Sometimes educators can be jerks, particularly when youth are trying to teach decision-makers (school board members, school administrators, or lawmakers) about the lived experience of young people in schools. Decision-makers can be dismissive, calling youth “cute” or “cool.” They can also be downright rude and ignore student voice altogether. In fact, the more the voices of youth seek to disrupt social structures, challenge the status quo or rescript the dominant narrative, the more likely decision-makers are to react negatively.
In other cases, educators in the roles of coaches or mentors can let down youth. I’ve seen it happen where students put together an awesome youth participatory action research (YPAR) or action civics project. The project is well-conceived, the research is comprehensive, and the implications are compelling. Unfortunately, too little time was devoted to preparing for the public sharing of the results and the youth’s message falls flat or is lost entirely. In these incidents I blame the educator; the coach should have thought through the presentation, known their audience, helped the students to craft the argument and implications in a way that would be compelling and had the youth practice more so their passion for the topic shines. Unfortunately, when educators ignore student voice or fail to properly mentor youth, a tremendous opportunity is lost.
In the landscape of educational reform, where “educational experts” are called upon to dictate best practices, we are missing a crucial voice—that of students. Youth are the experts of their educational experience: they can teach educators and administrators what pedagogy best engage students, the policies that alienate and marginalize and where and how educational inequity exists within a school or district.
As a group of researchers committed to facilitating youth sociopolitical development and transformative student voice, pursuing a civics measurement grant and developing a youth presentation rubric did not immediately appeal to all members of our team (I am looking at you Shelley Zion). However, the idea of giving youth a resource to craft high-quality public policy presentations did seem consistent with the ideals of promoting student voice. I’ll be honest, I don’t like scoring rubrics. I think rubrics can zap creativity from a project; I think they can convey the message that there is only one right way to complete an assignment. We also worried that our tool would be used in conjunction with high stakes testing. It seemed contradictory for YPAR and action civics to become the object of educational standardization and testing. We did not want to turn youth policy arguments into an exercise of checking boxes on a rubric.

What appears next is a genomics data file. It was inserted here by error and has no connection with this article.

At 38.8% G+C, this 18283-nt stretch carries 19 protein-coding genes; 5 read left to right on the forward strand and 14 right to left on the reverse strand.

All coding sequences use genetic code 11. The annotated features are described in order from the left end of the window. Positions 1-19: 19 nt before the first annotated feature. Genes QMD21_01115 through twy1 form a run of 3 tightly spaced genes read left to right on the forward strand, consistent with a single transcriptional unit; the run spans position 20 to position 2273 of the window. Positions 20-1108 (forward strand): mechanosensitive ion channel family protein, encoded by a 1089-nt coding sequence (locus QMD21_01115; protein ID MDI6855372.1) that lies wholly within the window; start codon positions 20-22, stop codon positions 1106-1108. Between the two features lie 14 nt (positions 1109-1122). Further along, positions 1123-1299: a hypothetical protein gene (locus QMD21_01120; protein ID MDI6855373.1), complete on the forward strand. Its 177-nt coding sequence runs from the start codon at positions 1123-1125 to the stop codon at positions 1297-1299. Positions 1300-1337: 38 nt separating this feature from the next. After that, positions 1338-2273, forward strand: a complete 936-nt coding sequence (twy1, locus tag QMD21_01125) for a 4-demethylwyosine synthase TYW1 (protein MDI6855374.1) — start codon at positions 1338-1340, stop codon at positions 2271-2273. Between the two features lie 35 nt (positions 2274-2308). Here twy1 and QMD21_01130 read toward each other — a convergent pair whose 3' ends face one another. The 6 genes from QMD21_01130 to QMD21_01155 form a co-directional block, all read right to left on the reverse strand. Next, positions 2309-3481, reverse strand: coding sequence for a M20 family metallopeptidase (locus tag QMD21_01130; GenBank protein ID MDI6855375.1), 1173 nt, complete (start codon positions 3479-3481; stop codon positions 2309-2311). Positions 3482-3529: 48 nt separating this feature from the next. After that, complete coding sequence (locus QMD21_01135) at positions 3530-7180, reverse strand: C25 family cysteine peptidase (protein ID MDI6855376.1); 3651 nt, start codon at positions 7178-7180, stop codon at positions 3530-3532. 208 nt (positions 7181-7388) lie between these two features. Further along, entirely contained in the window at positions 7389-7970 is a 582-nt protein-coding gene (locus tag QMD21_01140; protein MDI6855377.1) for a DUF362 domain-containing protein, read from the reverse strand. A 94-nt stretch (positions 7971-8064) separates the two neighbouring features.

That being said, I am a realist: I entered higher education as a self-proclaimed radical Chicano, who was committed to disrupting social inequity, but knew that by entering the system I would have to sacrifice parts of this revolutionary zeal for what I felt was the greater good of helping to facilitate the sociopolitical development of youth. Yes, there would be risks in developing a youth presentation rubric and some might misuse the protocol, but if we could give students a tool to develop high-quality arguments that were more likely to be heard and acted on by adults, it would be worth it.
It was not easy to develop a youth policy protocol. We had to learn about measurement, research existing instruments, examine the philosophy of rhetoric, and speak to civic educators and youth organizers. The research team frequently disagreed. How do you objectively observe and rate social critique? What kinds of evidence will the audience find convincing? Should we even be creating the protocol in the first place? I was guilty of rushing the project at times, ignoring the concerns of my colleagues in order to ensure the instrument would be valid and reliable.